Flashcards in Cholera, Campylobacter, Helicobacter Deck (36):
motile gram negative fermenter, comma shape, polar flagellum
what strain of v. cholerae cause epidemics
O1- 2 types- classical and hemolytic (responsible for all cholera in the last decade)
what effect does acid have on v. cholerae?
inactivates some but not all
how does v. cholerae infect?
enters small bowel and bind to epithelium
uses toxin coregulated pilus- causes agglutination w other bacteria
endocytosed into epithelium- binds to GM1 ganglioside
neurominidase is an enzyme that modifies the host glycosugars to make better binding sites
stimulates cAMP causing massive fluid loss
how does cAMP cause fluid loss?
villus cells- decreased NaCl absorpotion
secretory cells- increased Cl and HO3 secretion
painless, odorless profuse water diarrhea (rice water stool)
isotonic volume loss, dehydration, H2O
antibiotics can reduce duration from 5-10 to 1-3 days
doxycycline or azithromycin (children/pregos)
where is cholera a problem
associated w/ poverty and inadequate sanitation
endemic in south america, africa, south central/south east asia
currently a pandemic
what is the cause of the recent endemic in south america?
aid workers coming for relief of haiti earth quake brought from nepal
how is cholera generally contracted?
contaminated water, shellfish, seafood, rice
both inactive and live
inactivated- only 70% effective, not recommended for travel
live- unproven in field, only critical trials
what season causes cholera outbreaks
rainy seasons- spring and fall
invasive gastroeneteritis from contaminated shellfish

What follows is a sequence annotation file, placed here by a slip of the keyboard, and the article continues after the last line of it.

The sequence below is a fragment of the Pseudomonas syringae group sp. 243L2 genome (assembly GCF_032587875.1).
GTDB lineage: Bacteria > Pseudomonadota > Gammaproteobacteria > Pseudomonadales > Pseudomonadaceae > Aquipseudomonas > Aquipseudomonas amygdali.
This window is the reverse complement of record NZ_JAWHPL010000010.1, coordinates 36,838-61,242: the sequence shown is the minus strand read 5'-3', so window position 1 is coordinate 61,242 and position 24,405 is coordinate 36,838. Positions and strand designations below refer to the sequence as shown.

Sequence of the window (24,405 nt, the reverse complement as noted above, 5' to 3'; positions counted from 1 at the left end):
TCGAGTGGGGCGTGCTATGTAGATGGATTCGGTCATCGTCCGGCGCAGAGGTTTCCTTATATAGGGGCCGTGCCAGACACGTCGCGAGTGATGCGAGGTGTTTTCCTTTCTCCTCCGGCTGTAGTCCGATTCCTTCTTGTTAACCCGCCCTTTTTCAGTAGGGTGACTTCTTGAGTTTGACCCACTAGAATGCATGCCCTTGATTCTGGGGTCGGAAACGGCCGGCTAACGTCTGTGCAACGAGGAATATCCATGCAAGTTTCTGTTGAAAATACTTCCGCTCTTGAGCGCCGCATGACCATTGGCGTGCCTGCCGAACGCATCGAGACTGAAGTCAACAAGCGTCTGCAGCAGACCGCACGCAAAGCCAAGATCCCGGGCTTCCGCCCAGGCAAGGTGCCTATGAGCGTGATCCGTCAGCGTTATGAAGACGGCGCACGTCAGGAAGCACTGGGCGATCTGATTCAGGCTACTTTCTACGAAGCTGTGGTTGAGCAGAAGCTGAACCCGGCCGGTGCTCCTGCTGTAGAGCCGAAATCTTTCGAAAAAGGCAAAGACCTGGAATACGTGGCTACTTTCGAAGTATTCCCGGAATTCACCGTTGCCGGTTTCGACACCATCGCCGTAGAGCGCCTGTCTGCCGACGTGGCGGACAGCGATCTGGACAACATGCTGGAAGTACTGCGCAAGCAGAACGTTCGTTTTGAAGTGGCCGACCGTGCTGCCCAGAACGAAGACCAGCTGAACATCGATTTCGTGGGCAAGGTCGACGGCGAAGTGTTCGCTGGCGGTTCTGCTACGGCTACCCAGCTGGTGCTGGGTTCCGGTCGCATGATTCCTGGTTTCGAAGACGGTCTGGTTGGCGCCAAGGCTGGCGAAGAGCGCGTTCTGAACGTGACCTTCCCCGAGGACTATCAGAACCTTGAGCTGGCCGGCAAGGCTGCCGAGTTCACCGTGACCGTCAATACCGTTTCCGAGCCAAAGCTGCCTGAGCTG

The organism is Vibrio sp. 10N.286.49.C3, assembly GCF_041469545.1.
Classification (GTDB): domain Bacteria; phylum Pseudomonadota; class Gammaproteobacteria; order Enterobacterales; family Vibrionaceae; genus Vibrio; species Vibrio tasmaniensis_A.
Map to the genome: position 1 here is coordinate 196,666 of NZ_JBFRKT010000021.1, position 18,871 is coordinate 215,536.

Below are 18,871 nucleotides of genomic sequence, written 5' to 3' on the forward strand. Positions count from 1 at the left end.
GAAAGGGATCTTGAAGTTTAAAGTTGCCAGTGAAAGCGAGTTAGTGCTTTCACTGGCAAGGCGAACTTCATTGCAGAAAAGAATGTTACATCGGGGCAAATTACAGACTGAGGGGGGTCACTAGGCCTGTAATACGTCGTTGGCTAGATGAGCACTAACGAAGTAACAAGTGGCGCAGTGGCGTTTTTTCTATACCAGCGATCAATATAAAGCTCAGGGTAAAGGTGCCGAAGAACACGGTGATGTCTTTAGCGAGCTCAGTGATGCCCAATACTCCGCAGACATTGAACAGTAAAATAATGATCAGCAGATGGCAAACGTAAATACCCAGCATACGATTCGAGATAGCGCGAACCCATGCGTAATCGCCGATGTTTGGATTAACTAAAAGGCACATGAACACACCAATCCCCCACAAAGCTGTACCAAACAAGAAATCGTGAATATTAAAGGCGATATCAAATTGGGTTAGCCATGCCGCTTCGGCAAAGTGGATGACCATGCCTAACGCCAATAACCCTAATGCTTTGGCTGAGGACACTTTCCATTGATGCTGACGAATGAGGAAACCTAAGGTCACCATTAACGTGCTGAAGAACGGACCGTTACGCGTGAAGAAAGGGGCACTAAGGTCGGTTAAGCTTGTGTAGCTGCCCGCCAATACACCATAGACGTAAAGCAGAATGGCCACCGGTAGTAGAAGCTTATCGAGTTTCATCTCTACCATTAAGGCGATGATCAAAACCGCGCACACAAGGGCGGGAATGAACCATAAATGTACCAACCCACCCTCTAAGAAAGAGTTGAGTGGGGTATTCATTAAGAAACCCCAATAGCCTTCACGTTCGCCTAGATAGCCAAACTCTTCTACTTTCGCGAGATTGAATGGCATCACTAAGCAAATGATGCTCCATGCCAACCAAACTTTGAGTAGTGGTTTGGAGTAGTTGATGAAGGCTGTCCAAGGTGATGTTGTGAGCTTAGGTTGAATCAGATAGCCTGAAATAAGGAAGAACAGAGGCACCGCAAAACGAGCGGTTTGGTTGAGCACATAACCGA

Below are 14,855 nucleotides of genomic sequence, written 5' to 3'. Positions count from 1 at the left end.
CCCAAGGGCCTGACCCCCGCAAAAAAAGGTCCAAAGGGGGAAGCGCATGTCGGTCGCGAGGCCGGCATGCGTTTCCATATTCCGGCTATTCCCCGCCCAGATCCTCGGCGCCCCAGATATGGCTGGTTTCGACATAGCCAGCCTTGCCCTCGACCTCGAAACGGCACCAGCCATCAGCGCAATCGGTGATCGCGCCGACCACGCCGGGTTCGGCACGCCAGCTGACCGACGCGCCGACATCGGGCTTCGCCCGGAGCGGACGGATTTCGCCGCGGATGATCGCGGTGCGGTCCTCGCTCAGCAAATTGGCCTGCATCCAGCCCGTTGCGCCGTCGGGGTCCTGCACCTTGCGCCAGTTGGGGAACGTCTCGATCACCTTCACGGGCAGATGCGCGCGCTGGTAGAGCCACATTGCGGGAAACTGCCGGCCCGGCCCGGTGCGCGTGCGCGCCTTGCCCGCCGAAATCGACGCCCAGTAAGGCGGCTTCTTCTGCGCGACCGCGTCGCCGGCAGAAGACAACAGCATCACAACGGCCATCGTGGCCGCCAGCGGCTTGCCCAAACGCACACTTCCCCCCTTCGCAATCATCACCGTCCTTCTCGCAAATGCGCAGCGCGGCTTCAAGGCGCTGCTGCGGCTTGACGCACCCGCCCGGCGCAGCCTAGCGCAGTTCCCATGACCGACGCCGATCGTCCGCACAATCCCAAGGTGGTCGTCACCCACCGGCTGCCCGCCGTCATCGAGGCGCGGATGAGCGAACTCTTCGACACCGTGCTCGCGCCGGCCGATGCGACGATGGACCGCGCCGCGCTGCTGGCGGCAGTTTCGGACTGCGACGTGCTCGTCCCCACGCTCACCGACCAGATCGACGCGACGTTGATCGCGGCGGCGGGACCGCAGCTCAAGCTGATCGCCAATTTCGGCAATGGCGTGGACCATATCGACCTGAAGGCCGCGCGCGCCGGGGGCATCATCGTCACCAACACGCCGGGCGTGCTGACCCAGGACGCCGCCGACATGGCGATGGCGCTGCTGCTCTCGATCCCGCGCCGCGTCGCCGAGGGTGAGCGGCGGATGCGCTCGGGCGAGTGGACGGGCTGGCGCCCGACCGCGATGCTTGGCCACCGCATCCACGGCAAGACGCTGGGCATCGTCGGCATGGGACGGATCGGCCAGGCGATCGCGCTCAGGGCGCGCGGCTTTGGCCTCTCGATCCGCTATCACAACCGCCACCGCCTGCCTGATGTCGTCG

infections in wounds from contaminated shellfish/seawater in people w/ liver disease
what media should be used to isolate cholera
TCBS- high in salt, high in bile salts
cholera turn greenish d/t thiosulfate
gram negative rod, curved
where does campylobacter infect?
contaminated food and water. infects small and large bowel and causes invasive inflammation
rarely enters the bacteremia
zoonotic- transmitted from animals, especially poultry. human to human is rare
peak in summer and early fall
most common cause of diarrhea in the world
campylobacter is microaerophilic
campylobacter incubation period
symptoms of campylobacter
prodrome fever, malaise, headache
abdominal pain and diarrhea lasting a week
1/1000 people develop autoimmunity to their own nerves
campylobacter infectious dose
campylobacter virulence factor
cytolethal distending toxin released w/in mucosal factor.
erythromycin or ciprolaxacin
helicobacter pylori morpholgy
gram negative, spiral shaped
where does helicobacter live in humans
stomach and duodenum. lives in the mucus lining
helicobacter virulence factors
urease- converts uera into bicarbonate and ammonia, which are both basic
adhesins- binds to lipids and carbs to adhere to epithelium (BabA- lewis b antigen)
CagA- injected into cells and disrupt cytoskeleton, signaling, polarity, etc.
VacA- damages epithelial lining
host sends immune response. cant penetrate mucus, die, and relase damaging free radicals- causes ulcers
also causes gastric cancer
how does helicobacter spread?
orally- fecal. organism present in 50% of the world
helicobacter infectious dose
not known for huamns
radiolabeled urea test
bismuth, metronidazole, tetracycline